The Administration of Federal Grants to States

By V. O. Key Jr. | Go to book overview

CHAPTER II
STATE PLANS AND BUDGETS

TO EFFECTUATE the policies laid down by Congress in federal- aid statutes, it has been found useful in most aided functions to require some form of advance federal approval of contemplated state action before funds are made available for expenditure. Such approval applies to current operations and is distinguished from initial conditions to be met by states in qualifying for grants. For example, in order to receive grants for highway construction, a state must establish a state highway department with "adequate powers and suitably equipped and organized," and accept the various conditions under which the federal grant is to be spent; but after this initial qualification, the individual highway projects to be constructed must be reviewed and approved by the Bureau of Public Roads to insure that operations are carried on in accordance with the policies of the federal highway act. It is with the latter type of prior review and approval of operations that this chapter is primarily concerned.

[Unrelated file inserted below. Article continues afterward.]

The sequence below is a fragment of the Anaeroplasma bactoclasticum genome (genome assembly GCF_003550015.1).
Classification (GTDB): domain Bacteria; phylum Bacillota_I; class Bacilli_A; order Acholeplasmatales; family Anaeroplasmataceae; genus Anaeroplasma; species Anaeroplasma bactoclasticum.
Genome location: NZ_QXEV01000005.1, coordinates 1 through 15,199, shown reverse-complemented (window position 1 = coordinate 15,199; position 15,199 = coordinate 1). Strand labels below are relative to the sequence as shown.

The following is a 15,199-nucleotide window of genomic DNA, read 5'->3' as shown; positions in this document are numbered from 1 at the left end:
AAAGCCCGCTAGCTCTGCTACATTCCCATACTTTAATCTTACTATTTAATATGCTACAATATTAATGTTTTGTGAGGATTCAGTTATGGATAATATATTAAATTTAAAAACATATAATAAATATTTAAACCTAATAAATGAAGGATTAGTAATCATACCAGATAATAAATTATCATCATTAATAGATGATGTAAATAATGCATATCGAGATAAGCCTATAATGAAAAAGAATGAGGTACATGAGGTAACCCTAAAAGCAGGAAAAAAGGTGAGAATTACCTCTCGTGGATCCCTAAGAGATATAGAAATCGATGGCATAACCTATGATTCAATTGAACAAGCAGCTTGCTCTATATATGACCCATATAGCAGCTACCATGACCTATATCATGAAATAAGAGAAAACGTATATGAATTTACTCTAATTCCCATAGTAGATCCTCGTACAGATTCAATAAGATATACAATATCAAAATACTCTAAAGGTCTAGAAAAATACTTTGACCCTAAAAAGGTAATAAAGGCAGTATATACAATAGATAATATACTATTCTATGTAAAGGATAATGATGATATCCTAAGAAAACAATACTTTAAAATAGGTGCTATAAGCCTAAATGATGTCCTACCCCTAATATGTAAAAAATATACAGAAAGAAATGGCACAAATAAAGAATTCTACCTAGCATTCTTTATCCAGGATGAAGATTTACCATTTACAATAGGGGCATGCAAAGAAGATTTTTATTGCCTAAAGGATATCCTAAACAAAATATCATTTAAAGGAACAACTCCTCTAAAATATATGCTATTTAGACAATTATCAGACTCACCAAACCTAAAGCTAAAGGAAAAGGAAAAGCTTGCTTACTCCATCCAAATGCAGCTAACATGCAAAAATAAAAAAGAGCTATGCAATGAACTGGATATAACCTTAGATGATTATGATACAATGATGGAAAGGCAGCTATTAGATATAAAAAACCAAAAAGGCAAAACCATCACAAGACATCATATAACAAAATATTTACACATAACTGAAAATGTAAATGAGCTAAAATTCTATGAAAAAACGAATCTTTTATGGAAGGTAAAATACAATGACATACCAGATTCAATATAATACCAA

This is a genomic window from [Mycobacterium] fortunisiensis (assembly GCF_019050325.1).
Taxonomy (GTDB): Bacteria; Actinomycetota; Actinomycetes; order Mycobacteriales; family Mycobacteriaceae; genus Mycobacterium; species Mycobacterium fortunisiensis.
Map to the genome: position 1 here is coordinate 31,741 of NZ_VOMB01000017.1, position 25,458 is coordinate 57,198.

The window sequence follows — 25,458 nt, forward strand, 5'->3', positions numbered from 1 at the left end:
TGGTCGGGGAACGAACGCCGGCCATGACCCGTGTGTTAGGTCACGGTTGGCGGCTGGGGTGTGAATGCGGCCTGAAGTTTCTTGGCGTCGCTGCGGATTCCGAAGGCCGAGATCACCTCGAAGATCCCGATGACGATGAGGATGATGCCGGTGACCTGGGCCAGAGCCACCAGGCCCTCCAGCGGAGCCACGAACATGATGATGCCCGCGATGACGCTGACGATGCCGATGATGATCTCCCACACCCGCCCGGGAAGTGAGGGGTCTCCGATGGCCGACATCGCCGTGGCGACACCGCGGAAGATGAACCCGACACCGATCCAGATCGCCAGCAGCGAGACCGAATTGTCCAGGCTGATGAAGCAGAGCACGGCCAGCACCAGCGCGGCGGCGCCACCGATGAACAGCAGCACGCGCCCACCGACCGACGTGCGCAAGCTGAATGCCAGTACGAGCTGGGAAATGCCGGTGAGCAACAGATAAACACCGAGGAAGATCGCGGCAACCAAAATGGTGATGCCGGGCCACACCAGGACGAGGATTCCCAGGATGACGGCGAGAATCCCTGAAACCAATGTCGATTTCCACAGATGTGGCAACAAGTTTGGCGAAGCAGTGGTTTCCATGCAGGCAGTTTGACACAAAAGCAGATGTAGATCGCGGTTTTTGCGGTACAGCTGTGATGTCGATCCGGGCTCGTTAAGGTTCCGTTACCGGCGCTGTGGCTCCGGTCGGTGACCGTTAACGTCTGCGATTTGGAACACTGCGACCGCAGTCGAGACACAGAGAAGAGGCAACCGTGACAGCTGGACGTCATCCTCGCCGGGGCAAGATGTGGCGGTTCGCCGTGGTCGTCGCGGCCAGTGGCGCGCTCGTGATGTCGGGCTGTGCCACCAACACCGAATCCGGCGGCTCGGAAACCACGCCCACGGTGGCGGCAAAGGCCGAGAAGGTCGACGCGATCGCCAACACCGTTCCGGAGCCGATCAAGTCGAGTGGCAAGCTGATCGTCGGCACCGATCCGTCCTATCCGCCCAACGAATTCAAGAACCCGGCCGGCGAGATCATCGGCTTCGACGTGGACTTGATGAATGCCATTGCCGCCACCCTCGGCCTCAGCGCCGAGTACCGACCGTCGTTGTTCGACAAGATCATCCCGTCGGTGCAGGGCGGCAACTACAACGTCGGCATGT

Advance consideration and approval of state action are commonly brought about by the submission of plans and budgets to the appropriate federal administrative agency. The necessity for state plans and budgets arises only when there is considerable discretion in the scope and methods to be employed in the services to be undertaken by the state. In a function such as the National Guard, in which uniformity is peculiarly a desideratum and practically every detail of the work is covered by regulations promulgated by the federal agency, there is no room for the formulation of advance plans and budgets by the state administration. Approval of National Guard undertakings may be granted after field inspection to ascertain compliance with federal regulations which anticipate every conceivable contingency. In most activities, however, it is possible and desirable to preserve a great deal of initiative for the state agency with ample leeway for planning services to meet peculiar local conditions. Every contingency can not, and should not, be provided for by regulation; it becomes necessary that schemes be submitted and evaluated in the light of policies embodied in the act of

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